Exploring options for Guelph Hydro

Guelph’s Strategies and Options Committee is exploring opportunities to ensure we get the most value from Guelph’s energy assets—to benefit our city, the community, and Guelph Hydro customers.

Why?

Provincial policies are changing. New technologies are emerging. We want to make sure Guelph Hydro is prepared for the future.

Guelph Hydro service

There will be no changes to your electricity service at this stage

Hydro rates

There will be no changes to rates at this stage

Jobs at Guelph Hydro

There will be no impact on jobs at this stage

Technology is changing

Advances in energy technology are making it harder for small and mid-sized utilities like Guelph Hydro to offer competitive electricity prices and services. Typically, larger utilities are in a better position to improve local services and infrastructure because they spread the cost of these investments over more customers.

Customers across Ontario expect modern, affordable electricity services like:

  • electric vehicle charging stations
  • small, local, renewable generation
  • home automation
  • smart-grid technology
  • advanced energy management systems

Utilities are changing too

With utilities across Ontario consolidating their businesses, now is the time to consider the future of Guelph Hydro. We’re exploring how potential mergers with one or more publicly-owned utilities would compare to maintaining full ownership of Guelph Hydro.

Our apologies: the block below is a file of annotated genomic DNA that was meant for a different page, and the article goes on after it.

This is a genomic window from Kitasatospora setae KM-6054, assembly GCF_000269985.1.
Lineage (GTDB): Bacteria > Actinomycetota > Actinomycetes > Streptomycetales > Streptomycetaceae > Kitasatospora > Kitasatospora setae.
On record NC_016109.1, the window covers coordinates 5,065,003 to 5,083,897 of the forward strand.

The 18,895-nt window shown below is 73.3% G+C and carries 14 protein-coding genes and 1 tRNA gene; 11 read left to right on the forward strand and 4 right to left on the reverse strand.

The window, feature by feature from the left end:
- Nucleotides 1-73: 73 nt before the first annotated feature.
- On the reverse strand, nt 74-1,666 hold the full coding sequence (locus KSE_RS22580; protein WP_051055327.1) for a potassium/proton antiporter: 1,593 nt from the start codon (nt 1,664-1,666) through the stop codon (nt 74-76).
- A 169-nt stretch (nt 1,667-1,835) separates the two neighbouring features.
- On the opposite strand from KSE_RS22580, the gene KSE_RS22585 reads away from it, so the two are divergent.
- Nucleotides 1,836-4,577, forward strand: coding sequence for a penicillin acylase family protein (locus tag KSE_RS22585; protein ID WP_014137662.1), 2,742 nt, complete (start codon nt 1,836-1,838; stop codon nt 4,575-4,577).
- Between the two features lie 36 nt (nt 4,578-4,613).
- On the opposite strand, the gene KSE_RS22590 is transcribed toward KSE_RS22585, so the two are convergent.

Based on what we’ve seen in other communities, a merger with other public utility companies could:

  • reduce duplication
  • improve efficiency
  • enhance electricity services
  • help manage costs

What we know so far

City Council has already decided not to sell Guelph Hydro, or buy other utility companies.

We had preliminary discussions with 14 publicly-owned electricity utilities in the area. Some seem like a better fit than others at this point, but the number of potential merger partners could change as we learn more about each company.

Potential partners deserve an opportunity to consult with their customers, employees, shareholders and political leaders before making public announcements about potential changes.

If we find a suitable partner(s), and if City Council decides to enter into formal merger negotiations, we will share more specific information in the fall.

Let’s talk about local control